Bone disorder by hyperparathyroidism is called Osteitis Fibrosa Cystica and it was first described in 1891 by Von Recklinghausen. Of the manifestations of this disease, brown tumors represent an example of a focal lesion.2,5,6

Brown tumors are considered a reparative lesion of giant cells, and their appearance is of an osteolytic lesion, that is generally multilocular, well-defined and with thinning of cortical bone.2,4 In these cases the differential diagnosis is important and it should include other giant cell lesions that affect the maxillae.

Brown tumors can appear in any part of the skeleton and when they appear in the head and neck they generally affect the mandible. Here we generally find a reduction in radiographic density, demineralization of the lower mandibular border and of the lower dental arch, as well as a thinning of the cortical rims of the maxillary sinuses.7,8 Brown tumors have also been described in other areas of the face including the orbital region.9,10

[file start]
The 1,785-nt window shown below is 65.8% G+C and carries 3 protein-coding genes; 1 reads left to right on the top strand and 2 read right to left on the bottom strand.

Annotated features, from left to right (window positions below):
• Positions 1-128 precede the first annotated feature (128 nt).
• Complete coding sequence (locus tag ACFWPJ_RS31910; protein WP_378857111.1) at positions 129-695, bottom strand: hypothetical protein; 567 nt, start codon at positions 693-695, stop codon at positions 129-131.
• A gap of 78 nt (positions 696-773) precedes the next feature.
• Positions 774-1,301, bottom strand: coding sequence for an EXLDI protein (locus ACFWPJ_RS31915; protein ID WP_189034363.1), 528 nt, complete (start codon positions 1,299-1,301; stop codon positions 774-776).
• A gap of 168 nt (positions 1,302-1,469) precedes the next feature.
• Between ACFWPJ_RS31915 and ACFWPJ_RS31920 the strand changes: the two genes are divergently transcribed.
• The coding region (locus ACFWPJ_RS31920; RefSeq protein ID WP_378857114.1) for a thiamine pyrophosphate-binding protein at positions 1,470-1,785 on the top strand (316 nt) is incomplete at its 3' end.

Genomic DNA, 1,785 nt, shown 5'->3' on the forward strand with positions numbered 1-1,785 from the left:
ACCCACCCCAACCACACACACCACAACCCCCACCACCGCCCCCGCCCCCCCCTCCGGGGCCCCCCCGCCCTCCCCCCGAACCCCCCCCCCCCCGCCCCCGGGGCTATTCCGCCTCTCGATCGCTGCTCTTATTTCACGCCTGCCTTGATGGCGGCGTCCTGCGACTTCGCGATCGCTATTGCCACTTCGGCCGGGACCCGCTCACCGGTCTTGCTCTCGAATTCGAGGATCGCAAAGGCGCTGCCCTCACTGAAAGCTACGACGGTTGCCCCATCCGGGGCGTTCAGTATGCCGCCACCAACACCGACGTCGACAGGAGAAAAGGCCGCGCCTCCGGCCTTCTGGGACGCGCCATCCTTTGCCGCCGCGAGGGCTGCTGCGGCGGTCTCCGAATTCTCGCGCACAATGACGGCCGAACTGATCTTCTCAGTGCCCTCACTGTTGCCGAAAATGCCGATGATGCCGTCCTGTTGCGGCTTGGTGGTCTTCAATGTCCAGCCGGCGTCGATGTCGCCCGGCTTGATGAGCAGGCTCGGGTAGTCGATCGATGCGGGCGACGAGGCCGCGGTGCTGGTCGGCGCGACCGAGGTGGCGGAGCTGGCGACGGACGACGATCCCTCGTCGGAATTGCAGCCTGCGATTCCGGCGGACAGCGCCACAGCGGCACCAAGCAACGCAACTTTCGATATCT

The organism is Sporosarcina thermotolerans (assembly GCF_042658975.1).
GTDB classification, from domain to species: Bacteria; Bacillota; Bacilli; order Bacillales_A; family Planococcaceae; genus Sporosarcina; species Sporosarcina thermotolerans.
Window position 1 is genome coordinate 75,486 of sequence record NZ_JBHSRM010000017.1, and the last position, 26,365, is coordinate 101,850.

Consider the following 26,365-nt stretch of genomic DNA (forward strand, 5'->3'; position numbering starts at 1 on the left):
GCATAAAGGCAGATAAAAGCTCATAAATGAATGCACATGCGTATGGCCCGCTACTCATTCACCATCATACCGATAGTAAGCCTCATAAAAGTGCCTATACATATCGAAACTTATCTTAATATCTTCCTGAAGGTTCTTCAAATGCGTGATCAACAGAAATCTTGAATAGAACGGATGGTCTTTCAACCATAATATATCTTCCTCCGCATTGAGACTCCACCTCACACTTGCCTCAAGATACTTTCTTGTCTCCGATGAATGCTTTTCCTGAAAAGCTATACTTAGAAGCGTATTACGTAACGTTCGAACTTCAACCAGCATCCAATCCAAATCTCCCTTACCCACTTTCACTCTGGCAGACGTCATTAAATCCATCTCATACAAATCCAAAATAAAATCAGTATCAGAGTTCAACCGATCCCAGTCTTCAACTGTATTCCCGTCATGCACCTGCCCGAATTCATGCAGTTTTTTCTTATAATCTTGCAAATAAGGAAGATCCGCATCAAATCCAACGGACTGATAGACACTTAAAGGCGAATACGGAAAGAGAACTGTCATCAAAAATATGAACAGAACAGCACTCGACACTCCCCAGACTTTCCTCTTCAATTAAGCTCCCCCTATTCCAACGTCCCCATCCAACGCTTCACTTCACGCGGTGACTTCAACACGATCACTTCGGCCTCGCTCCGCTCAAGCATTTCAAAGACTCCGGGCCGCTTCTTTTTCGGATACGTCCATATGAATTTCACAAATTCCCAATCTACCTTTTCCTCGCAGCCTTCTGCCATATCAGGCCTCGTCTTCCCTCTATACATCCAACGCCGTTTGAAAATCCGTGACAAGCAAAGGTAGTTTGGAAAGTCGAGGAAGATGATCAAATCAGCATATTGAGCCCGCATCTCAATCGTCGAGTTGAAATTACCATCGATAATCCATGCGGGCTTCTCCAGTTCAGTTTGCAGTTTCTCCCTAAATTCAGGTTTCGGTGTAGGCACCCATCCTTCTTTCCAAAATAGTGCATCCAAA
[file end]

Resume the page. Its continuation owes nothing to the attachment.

While most authors agree that the initial treatment for primary hyperparathyroidism should be the removal of the diseased parathyroid gland, causing the regression of bone lesions, others have combined a parathyroidectomy with curettage and an enucleation of mandibular lesions.9,11,12 Despite the current analytical techniques available, and that patients with parathyroidism tend to be diagnosed at an early stage of the disease before the appearance of bone lesions, we should bear in mind the possibility of coming across late diagnoses with extensive bone involvement.9,13

Clinical case